As any job that requires tools e.g. mechanic has spanners and wrenches, a carpenter has chisels and a block hammer, when you start your career out as a trainee in any kitchen as a chef; you want to have the correct tools for the job.
By far, the most important tool when cooking is a good knife and the knife skills to properly use it, which will come in handy for everything from precisions slicing to dicing and chopping. Because of its value in the kitchen, it is extremely important to choose the right knife, as that will become your favourite piece of equipment and investment. I can assure you, your knife will be with you for as long as you have a career as a Chef!
So, how does one go about choosing the correct one? There are nowadays so many to choose from? There are household names and there are the cutting edge brands that one will see advertised in catering/kitchen equipment catalogues, outlets, and shops. Making the right decision can be a daunting task, as there are so many options to consider. Stainless Steel or Carbon Steel? What about the Ceramic Type? Different knife sizes? Japanese or European? Which are forged?
When browsing around, don’t be afraid to ask to handle them. Try all sorts of different types. Try large, small, light, heavy, tapered, rounded end, etc. Start by holding the knife at the tip of the handle so that your thumb and forefinger rest comfortably on the base of the blade. Hold it firmly and feel if it is comfortable in your grip. Does it feel too heavy or too light? How’s the grip? Does it feel balanced? Hold it gently in your hand. Do you find the blade too heavy or does the knife carry most of its weight in the handle?
The weight of your knife is very important, if you are in the kitchen a lot, as you don’t want to tire yourself with a large knife. At the same time, a heavy knife will have more power to cut through tougher, hardy vegetables and even bones. Relative to the weight is the size. Most chefs prefer a 9-inch chef’s knife. It’s a manageable size that is not too heavy and yet sturdy enough to do most kitchen tasks. A larger blade gives you more surface to work with. There are smaller sizes too, 6- to 7-inches, but generally, I would recommend you stay in the 8- or 9-inch range.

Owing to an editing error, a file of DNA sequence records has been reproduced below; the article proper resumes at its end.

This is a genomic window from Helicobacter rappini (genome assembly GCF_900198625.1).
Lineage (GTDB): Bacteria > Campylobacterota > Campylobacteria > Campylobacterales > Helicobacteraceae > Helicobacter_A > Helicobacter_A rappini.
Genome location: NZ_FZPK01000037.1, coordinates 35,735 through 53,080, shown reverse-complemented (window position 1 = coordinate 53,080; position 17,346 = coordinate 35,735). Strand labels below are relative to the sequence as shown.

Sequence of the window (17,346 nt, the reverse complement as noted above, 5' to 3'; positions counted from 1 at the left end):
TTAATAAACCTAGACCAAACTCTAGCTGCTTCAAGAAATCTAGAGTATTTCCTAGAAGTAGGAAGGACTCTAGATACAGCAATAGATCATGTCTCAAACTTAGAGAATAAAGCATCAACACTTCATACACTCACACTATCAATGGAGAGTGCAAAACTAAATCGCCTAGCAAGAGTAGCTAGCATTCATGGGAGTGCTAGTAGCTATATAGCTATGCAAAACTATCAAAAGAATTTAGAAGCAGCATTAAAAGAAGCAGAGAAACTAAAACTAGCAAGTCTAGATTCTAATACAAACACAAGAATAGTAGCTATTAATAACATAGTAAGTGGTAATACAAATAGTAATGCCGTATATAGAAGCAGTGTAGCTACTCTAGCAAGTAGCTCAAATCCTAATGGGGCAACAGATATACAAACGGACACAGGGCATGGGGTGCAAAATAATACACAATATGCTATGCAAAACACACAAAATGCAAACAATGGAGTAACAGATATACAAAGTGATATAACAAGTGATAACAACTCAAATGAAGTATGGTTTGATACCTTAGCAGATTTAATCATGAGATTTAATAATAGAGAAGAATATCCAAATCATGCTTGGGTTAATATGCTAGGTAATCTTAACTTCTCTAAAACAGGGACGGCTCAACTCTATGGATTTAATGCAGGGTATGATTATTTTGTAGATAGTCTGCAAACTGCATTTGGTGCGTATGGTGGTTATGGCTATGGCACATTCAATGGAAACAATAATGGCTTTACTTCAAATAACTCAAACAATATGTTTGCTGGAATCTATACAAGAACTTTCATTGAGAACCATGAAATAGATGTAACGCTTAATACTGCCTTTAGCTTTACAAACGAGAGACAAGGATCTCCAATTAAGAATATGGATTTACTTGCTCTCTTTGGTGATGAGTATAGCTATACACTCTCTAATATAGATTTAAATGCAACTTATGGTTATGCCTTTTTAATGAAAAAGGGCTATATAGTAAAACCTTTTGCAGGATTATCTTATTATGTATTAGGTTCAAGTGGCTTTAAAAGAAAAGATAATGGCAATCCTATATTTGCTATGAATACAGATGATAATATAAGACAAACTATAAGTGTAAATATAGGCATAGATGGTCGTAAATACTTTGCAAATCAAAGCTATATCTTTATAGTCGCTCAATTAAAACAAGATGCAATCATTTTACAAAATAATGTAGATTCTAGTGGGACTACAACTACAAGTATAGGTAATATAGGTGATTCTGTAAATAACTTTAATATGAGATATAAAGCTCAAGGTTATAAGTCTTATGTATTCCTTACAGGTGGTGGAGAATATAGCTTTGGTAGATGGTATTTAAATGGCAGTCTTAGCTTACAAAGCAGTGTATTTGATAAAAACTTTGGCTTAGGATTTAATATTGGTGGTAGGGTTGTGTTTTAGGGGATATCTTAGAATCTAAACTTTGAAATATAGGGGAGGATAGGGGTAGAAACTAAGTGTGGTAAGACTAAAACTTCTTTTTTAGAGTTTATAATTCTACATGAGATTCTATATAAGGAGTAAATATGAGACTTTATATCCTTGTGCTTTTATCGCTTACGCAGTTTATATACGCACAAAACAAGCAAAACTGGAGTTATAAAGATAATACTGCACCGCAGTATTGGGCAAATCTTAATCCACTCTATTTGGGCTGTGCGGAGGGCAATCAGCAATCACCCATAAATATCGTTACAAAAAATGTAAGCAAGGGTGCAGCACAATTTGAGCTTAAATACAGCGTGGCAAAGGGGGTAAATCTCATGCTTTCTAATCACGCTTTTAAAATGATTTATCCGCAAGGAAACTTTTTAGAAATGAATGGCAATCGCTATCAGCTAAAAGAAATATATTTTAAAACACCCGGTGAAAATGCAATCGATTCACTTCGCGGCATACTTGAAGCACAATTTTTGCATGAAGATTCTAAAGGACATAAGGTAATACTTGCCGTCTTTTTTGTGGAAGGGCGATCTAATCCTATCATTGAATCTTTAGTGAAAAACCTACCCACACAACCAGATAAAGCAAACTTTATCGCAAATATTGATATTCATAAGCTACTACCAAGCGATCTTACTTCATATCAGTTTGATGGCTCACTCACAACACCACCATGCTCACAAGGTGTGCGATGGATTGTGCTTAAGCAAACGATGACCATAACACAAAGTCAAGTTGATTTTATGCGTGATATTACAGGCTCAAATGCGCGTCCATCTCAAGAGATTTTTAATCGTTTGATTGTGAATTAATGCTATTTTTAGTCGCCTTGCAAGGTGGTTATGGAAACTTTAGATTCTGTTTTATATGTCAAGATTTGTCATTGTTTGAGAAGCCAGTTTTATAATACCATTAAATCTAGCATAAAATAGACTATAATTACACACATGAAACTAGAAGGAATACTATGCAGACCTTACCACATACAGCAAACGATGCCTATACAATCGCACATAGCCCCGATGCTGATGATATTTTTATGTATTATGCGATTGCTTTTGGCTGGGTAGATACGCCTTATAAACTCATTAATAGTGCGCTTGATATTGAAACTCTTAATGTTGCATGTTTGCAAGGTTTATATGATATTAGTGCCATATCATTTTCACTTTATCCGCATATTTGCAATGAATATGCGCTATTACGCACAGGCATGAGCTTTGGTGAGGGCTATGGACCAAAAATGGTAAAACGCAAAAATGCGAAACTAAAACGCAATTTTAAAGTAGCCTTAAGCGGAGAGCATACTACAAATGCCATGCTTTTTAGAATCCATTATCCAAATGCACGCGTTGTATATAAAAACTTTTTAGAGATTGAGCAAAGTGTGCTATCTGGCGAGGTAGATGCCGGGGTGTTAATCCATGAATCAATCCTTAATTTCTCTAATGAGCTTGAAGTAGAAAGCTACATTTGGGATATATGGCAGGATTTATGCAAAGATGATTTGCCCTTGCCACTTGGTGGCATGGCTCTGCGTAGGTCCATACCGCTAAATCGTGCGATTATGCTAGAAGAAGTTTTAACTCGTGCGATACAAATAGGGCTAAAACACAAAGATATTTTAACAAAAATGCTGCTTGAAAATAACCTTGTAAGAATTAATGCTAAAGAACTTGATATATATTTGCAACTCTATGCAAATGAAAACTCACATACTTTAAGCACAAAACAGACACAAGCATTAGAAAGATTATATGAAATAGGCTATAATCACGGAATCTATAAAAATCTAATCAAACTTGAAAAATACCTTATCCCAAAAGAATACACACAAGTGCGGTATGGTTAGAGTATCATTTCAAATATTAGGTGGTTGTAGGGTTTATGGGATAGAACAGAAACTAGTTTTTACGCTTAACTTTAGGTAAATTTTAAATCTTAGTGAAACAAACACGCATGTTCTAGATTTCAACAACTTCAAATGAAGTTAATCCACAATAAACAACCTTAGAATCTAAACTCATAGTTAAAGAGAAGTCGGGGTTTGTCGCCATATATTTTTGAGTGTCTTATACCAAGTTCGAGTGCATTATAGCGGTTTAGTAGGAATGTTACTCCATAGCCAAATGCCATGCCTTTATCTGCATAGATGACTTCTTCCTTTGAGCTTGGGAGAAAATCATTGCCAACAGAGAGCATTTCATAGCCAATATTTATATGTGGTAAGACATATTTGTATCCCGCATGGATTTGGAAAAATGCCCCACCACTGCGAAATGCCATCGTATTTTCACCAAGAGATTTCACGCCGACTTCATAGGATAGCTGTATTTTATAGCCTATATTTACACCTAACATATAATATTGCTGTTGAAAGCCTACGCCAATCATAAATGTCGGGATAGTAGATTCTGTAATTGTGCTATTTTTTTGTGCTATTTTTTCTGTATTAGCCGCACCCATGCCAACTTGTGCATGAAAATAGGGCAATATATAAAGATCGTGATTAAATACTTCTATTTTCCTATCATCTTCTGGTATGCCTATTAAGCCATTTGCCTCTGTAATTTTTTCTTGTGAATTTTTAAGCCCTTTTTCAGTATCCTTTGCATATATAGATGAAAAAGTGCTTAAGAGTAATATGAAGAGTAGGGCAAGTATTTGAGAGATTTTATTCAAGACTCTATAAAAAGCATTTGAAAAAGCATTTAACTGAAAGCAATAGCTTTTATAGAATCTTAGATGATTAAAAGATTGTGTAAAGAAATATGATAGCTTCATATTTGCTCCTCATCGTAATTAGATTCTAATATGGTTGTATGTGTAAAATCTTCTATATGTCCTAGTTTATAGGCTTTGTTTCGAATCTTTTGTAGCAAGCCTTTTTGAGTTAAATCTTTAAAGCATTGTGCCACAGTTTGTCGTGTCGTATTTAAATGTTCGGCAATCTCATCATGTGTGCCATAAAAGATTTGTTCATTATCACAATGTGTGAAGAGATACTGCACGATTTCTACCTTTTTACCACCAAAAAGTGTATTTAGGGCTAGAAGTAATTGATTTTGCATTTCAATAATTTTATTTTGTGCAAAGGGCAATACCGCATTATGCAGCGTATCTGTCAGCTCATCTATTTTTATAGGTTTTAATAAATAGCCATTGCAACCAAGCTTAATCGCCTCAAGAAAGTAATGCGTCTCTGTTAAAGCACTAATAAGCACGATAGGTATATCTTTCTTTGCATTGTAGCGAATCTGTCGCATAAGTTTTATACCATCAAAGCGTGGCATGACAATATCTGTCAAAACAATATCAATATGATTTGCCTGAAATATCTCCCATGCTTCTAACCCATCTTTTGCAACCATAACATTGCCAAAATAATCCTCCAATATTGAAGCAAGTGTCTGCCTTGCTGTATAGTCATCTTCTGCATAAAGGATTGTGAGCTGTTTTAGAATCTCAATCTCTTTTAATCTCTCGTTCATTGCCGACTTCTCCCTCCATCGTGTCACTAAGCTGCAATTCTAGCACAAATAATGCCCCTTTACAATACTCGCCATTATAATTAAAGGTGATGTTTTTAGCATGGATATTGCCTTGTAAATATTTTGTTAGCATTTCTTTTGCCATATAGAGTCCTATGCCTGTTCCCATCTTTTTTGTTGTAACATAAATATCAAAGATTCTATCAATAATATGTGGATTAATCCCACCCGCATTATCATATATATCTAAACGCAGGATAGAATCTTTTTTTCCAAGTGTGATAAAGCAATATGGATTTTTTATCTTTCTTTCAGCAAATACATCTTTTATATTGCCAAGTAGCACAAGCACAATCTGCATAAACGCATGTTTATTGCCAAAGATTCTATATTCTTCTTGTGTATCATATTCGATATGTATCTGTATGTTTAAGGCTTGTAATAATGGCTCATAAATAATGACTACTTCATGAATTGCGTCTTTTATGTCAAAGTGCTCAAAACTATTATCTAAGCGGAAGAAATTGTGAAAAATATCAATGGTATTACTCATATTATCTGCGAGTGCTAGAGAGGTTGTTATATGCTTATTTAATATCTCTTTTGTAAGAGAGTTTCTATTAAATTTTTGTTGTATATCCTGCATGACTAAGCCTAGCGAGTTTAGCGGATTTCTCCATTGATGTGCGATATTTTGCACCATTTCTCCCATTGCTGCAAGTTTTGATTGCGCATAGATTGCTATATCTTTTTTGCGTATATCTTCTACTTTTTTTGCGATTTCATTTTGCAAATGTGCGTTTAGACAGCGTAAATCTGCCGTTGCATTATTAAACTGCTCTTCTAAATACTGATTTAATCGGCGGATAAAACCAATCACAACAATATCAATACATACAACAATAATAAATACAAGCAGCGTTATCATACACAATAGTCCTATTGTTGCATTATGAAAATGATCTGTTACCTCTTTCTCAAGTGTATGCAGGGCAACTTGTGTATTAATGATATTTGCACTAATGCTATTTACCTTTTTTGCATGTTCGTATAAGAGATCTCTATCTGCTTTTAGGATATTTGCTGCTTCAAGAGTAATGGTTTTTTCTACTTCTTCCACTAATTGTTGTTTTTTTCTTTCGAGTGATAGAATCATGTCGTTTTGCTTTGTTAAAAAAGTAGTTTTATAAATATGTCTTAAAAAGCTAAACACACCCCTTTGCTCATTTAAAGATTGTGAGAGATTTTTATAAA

I have an assortment of various chef’s knives, as I like different styles for different applications. I tend to go through phases as to which knife I prefer to use for a specific task. With a sharp chef’s knife and utility/paring knife, one could have the majority of your kitchen tasks done.
Here’s a comparison to keep in mind when choosing the correct knife for you – WESTERN KNIVES VS. JAPANESE KNIVES
- European knives are generally heavier and have thicker blades. As it is used so frequently, its value is easily overlooked. They are designed for sturdy tasks and for heavy use.
- German knives have a slightly rounded blade.
- Japanese knives have a thinner blade and are usually lighter. They may not perform some of the heavier tasks as well, but they are precise, light and keep their edge better.
Once you’ve found the chef’s knife you are most comfortable with, always remember that a good knife is nothing with a dull edge. So let’s keep it sharp and safe!
“A kitchen without a knife is not a kitchen.” – Masaharu Morimoto